A crate sat outside of one of the rooms, but even with the flood lights, I couldn’t see what was inside. I crouched down and shined the light that I kept on my keychain into the crate, tried to look inside. A dog whimpered from the back. He wasn’t very big, some kind of mutt that I had never seen before. His ears stood up but folded over at the top, and he was white with big brown spots. I couldn’t tell whether he wore a collar. I picked up the crate and carried it up to the front desk—none of it felt nearly as heavy as I had thought. When the light struck right, I could see the mutt’s ribs.
“Is this anyone’s dog?” I said. The woman at the front desk looked up from painting her nails some kind of redneck red. Her fake blonde hair looked like a Poison music video.
“What?” she said. “No one’s staying here but you. It’s a Tuesday night. We couldn’t beat Motel 6’s prices even if we had people coming through.” I let the crate sit on the ground, and then went to open up the metal door.
“What do you think you’re doing?” the receptionist said. “You can’t let him out in here.” She went back to painting her nails, and she turned the radio up. Bad music from the eighties played in the background.
I took the crate outside, and I set it on the floor next to the passenger side of Cliff’s door. I tapped on the glass—Cliff jumped, and he pointed his gun at me, before realizing that I wasn’t a zombie and dropping the barrel out of sight. He rolled down a window.
“What the hell, man?” he said.
“Look at this dog,” I said.
“What?” he said, he opened his door and stepped out of the car.
“This dog, I found him outside of the motel,” I said. “He looks sick. Let’s at least give him some food.”
“But we don’t have any food,” Cliff said.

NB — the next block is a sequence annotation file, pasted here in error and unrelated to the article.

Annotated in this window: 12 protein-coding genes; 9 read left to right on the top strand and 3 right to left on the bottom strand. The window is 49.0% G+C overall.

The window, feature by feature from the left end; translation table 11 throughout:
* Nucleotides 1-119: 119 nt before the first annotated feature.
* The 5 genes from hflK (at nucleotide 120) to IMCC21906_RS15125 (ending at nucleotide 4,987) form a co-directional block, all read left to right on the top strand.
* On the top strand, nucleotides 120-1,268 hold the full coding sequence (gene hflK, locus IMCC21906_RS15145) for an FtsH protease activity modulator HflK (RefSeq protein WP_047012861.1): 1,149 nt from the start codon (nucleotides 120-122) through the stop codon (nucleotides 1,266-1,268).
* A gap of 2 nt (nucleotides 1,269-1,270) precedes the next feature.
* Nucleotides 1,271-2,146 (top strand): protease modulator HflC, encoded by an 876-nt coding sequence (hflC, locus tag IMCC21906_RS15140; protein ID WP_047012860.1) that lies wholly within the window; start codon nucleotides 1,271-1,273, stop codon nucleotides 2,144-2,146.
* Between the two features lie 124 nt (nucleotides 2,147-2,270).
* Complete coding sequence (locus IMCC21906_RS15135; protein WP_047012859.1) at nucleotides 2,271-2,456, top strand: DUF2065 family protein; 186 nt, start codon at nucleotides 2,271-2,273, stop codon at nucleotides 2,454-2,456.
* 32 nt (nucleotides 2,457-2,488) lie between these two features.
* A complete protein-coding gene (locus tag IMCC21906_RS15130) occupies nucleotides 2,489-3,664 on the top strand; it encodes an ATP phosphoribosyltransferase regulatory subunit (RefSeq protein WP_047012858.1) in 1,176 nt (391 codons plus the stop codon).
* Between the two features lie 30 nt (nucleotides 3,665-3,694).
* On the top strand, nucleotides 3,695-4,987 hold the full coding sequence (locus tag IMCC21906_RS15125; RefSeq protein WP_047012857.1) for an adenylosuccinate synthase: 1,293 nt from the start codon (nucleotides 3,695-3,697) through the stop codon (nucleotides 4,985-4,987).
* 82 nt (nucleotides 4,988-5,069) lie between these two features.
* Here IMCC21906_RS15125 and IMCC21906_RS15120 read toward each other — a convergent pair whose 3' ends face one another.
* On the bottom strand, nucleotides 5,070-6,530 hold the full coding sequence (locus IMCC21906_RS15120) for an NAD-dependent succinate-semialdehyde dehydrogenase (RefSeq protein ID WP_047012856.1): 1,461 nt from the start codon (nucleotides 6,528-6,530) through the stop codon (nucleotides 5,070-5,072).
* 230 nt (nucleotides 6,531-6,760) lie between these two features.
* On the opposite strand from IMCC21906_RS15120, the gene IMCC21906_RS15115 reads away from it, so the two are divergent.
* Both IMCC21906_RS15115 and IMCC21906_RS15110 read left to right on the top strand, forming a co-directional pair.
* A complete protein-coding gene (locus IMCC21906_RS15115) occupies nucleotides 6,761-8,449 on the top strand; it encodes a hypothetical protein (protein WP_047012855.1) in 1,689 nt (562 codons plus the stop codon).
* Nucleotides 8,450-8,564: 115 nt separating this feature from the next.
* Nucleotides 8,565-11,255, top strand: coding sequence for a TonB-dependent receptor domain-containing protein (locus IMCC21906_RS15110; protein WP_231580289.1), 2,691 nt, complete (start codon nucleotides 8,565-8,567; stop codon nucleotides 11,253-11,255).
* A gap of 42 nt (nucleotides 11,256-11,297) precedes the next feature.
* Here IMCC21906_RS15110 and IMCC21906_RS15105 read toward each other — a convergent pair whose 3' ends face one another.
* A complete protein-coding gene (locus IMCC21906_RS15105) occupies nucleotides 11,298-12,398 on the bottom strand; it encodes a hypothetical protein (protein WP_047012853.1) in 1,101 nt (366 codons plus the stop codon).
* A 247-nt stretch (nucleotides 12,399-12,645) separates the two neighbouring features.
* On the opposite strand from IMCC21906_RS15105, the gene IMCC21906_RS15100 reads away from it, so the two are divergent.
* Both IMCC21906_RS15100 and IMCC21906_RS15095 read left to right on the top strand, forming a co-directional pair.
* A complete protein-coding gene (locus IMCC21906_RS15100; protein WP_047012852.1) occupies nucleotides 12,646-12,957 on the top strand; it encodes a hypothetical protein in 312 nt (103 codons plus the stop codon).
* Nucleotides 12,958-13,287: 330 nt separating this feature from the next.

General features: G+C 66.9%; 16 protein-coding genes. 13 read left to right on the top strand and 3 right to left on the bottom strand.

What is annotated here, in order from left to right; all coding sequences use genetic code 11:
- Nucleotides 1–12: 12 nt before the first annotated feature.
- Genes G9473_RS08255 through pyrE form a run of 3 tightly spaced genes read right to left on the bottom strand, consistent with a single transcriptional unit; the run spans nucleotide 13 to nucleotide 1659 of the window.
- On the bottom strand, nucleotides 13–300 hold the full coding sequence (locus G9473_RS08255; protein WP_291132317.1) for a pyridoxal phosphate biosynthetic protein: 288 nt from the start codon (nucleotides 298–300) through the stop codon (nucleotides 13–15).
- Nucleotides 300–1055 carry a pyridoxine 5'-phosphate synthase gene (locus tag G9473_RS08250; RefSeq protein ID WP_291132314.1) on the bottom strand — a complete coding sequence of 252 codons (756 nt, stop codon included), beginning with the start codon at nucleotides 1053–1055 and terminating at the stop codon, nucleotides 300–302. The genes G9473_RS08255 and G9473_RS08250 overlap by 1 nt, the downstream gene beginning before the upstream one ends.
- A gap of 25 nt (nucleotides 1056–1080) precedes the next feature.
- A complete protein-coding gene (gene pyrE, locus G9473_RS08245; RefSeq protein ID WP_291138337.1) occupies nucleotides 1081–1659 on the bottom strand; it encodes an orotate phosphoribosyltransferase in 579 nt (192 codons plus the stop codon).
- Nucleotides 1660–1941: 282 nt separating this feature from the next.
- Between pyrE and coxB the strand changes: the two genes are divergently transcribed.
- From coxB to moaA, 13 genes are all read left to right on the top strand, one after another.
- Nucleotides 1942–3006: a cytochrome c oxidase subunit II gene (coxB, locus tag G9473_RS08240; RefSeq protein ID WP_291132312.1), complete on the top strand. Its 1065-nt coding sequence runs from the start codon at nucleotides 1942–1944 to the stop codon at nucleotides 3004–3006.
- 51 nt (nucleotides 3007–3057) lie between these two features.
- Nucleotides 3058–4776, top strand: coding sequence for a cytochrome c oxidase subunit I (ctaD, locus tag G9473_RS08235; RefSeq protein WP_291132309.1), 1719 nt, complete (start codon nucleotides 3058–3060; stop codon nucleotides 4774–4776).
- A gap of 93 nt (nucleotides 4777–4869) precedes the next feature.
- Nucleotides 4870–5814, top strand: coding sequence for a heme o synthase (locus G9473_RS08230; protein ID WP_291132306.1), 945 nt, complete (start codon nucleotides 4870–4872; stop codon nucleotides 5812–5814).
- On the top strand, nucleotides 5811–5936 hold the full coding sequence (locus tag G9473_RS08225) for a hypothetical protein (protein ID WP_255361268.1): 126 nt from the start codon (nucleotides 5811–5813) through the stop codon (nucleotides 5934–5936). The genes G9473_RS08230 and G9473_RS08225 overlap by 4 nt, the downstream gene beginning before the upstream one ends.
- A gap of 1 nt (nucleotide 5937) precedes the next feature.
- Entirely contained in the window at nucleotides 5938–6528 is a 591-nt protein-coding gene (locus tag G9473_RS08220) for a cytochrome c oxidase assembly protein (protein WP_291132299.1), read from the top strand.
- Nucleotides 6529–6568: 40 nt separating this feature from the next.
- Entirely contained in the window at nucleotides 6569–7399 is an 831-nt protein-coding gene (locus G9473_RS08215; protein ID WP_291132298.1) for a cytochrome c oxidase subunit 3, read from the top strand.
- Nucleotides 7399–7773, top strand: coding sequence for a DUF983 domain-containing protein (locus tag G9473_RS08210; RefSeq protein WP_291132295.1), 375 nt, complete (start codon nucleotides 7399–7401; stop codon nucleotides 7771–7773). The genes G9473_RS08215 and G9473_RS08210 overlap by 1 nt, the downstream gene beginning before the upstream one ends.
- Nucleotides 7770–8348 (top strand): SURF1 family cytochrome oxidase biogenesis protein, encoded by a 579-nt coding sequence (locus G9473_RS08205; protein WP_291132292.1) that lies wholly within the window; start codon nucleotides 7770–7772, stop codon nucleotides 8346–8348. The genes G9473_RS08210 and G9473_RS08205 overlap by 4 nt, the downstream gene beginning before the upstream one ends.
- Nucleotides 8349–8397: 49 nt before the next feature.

I opened the front of the crate, and the dog sniffed my left hand, then crawled out of the cage, his head lowered beneath his shoulders. I looked around for a collar with some kind of tag, maybe a name or a phone number. Finally I found one, buried beneath his long fur. I took it off—it looked tight, and some parts of the fur on his neck had rubbed off. There was a tag with a name but no phone number, no address, nothing but the name Cicero engraved in some kind of metal. “Who the hell names their dog after philosophers?” I said.
“I don’t know, but we’re wasting time,” Cliff said. “Every minute we waste, Reagan is getting closer.”
“Come on, we’ve got to help this dog,” I said. The mutt shook where he lay on the asphalt.
“Not on my watch,” Cliff said. “Reagan isn’t getting by me.”
“This is ridiculous,” I said, and I put Cicero back in his crate, walked away from Cliff’s beat up Buick, and started down the street looking for some kind of a fast food place.
“Welcome to Taco Bell, may I take your order?” the woman said through the speaker box.
I ordered a couple of tacos, some rice, some beans. I walked through the drive-through, dog crate in one hand, wallet in the other. Every once in a while, Cicero whined, but he stopped shaking and lay still in his crate.
“That’ll be eight dollars and—” the woman at the window started to say. “Um, we don’t take walkers. This is the drive-through,” she said.
“Come on,” I said, “this dog probably hasn’t eaten in days.”
“We don’t serve dogs,” she said. She looked down at the crate and the right back at me.
“That’s why I walked through.”
“You can’t do that.”
“I don’t understand the problem.”